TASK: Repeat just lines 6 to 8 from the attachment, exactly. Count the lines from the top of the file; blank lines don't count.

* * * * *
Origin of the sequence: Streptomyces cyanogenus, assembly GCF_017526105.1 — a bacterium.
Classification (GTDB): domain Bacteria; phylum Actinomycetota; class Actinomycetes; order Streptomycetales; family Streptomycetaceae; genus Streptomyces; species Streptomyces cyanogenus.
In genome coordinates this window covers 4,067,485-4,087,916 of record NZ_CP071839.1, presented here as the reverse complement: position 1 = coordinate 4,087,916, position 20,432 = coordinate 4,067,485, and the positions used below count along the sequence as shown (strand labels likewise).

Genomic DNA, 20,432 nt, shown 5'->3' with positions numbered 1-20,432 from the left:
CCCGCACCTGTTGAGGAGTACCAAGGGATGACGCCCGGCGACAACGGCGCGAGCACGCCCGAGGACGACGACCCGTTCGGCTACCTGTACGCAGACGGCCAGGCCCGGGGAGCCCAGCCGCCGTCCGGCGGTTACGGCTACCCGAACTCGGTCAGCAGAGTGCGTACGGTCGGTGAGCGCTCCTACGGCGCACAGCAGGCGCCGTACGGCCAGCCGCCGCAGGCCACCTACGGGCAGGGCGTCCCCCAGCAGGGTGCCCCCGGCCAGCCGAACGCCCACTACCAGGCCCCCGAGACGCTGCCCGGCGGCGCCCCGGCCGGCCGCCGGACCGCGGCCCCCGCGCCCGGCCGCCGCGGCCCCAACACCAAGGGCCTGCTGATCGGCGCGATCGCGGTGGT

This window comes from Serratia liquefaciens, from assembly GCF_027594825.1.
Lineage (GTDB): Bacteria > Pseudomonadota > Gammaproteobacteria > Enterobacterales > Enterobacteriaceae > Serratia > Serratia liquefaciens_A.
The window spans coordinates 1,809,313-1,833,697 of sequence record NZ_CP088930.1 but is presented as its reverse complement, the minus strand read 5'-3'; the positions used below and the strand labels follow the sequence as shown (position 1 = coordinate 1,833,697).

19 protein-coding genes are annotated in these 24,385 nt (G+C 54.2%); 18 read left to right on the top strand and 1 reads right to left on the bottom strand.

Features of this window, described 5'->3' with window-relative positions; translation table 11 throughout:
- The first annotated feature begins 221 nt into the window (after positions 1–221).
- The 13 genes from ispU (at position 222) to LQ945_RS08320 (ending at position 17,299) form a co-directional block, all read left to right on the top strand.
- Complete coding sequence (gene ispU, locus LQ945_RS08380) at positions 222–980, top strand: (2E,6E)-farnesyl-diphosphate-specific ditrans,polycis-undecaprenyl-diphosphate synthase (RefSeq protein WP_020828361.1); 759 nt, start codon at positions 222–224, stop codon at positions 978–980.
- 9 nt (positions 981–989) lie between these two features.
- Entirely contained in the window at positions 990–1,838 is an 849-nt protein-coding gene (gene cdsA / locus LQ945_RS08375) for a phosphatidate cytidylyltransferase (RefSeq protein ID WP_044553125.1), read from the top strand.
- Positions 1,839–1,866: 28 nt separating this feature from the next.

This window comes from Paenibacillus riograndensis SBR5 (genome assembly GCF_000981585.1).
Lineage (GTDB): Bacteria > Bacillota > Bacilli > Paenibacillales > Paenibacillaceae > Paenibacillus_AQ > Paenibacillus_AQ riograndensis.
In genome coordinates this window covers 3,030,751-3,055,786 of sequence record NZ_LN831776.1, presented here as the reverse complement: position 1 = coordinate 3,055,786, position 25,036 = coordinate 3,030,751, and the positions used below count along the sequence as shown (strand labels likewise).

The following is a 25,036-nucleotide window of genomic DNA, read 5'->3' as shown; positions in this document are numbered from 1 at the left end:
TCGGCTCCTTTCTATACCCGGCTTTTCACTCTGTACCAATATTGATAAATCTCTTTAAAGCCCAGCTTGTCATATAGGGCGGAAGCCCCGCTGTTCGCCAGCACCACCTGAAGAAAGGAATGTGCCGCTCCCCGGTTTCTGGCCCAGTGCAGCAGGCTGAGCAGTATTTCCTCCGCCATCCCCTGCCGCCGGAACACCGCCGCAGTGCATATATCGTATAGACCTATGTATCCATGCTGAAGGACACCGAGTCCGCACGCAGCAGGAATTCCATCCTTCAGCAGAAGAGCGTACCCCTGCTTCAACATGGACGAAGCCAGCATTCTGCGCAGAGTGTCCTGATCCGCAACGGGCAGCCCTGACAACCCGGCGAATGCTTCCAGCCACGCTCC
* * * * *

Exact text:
This window comes from Serratia liquefaciens, from assembly GCF_027594825.1.
Lineage (GTDB): Bacteria > Pseudomonadota > Gammaproteobacteria > Enterobacterales > Enterobacteriaceae > Serratia > Serratia liquefaciens_A.
The window spans coordinates 1,809,313-1,833,697 of sequence record NZ_CP088930.1 but is presented as its reverse complement, the minus strand read 5'-3'; the positions used below and the strand labels follow the sequence as shown (position 1 = coordinate 1,833,697).